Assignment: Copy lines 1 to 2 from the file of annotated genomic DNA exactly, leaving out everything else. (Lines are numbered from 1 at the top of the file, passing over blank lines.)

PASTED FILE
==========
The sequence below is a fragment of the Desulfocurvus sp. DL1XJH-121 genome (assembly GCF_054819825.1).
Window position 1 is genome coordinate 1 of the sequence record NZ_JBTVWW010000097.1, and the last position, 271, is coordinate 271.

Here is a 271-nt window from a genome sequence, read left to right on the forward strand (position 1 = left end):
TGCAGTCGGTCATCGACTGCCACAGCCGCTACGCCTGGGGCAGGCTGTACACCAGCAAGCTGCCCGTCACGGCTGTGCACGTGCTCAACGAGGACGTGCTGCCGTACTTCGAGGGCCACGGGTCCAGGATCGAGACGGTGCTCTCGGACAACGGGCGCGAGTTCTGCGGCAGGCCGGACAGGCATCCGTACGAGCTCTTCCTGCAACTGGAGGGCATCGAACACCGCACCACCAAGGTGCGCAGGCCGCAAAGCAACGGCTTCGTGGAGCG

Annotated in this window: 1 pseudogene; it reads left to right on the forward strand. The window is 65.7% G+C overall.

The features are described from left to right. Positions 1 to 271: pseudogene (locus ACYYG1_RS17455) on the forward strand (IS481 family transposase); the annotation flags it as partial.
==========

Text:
The sequence below is a fragment of the Desulfocurvus sp. DL1XJH-121 genome (assembly GCF_054819825.1).
Window position 1 is genome coordinate 1 of the sequence record NZ_JBTVWW010000097.1, and the last position, 271, is coordinate 271.